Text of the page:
City-Scape Dramas: What does life look like under the shadow of an urban sprawl? Screenings in this Theme are about relationships that are influenced by ‘the city’ almost as a character in and of itself, and the peculiar human bonds cities bear. (Programmed: Sunday 26th November, The Cinema Museum)
Self-Well, Self-Full, Well-Ness, Well-Being: Mental health is a subject which is still a taboo subject in society and one which is rarely discussed without fear and uncertainty. This is often reflected in film. This attitude towards mental health often keeps people isolated, harbouring feelings that they are alone. These films are accompanied by a panel discussion, which attempts to unpack our issues around mental wellbeing. (Programmed: Friday 24th November, The Cinema Museum)
Power In The Feminine: Taking power in self and one’s sexuality is powerful and is a Theme the Festival will run throughout. This selection of film embodies the feminine and takes pleasure in desire, autonomy, choice and acceptance of self in whatever form. (Programmed: Saturday 25th November, The Cinema Museum)
What Is Broadcast Today?: Whether or not one works in the industry, it’s often difficult to imagine a time without the internet. As technology progresses and advertising revenues fluctuate between traditional and alternative platforms of broadcast, the blurring of what we’d understood to be broadcast has changed. The panel discussion will include conversations that try to offer new definitions of Broadcast. (Programmed: Saturday 25th November, The Cinema Museum)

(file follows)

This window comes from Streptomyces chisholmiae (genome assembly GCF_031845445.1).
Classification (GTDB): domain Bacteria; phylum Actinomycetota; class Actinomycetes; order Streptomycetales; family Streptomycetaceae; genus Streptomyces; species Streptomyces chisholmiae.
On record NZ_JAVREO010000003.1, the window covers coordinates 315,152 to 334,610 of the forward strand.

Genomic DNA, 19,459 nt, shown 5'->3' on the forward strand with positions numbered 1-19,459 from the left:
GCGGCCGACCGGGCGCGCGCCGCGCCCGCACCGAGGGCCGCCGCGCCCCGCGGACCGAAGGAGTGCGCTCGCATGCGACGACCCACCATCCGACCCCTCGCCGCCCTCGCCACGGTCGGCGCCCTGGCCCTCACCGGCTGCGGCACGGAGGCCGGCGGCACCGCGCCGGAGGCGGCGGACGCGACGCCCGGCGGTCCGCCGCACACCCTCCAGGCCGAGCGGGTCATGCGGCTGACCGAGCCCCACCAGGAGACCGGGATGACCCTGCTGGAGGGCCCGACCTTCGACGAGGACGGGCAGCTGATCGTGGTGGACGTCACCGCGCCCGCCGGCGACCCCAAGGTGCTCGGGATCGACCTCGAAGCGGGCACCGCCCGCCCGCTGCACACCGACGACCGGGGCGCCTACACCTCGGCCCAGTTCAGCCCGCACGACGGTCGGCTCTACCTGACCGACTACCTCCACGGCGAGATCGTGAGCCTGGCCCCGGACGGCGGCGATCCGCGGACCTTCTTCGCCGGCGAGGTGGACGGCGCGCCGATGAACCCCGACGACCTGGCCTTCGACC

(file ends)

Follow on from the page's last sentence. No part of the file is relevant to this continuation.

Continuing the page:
About Jennifer G Robinson
Jennifer’s career straddles the Journalism, Education, Film and Media disciplines. Fusing her passion for Film and Education, Jennifer taught Film and Media for over 15 years from GCSE through to undergraduate level. She then progressed to Education Management and Curriculum Design.
Jennifer is a trained journalist and has been working for over 16 years in a tumultuous industry. Her latest work can be found on the UK’s premier outlet in news and entertainment for black British talent, The British Blacklist.
Following the return of the black filmmaker international film festival, Jennifer worked with iconic filmmaker Menelik Shabazz and was appointed Festival Coordinator. The longest-running film festival primarily for black British filmmakers, saw its comeback in 2015 and was located at north London’s Bernie Grant Arts Centre.
Interspersed within these landmarks, Jennifer has set up her own PR Consultancy, Eshé Media. Of course, whilst the Consultancy manages all types of tasks relating to PR, Jennifer follows a natural expertise pathway to ground the Consultancy in Film and Education.
Despite all the pledges from the establishment to install programmes to reflect a more diverse population within and without its workforce, Jennifer believes that the representation of women of colour in front of and behind the camera remains stubbornly low. With this in mind, her latest enterprise sees Jennifer creating a new platform called Women Of The Lens Film Digital Broadcast, a Festival.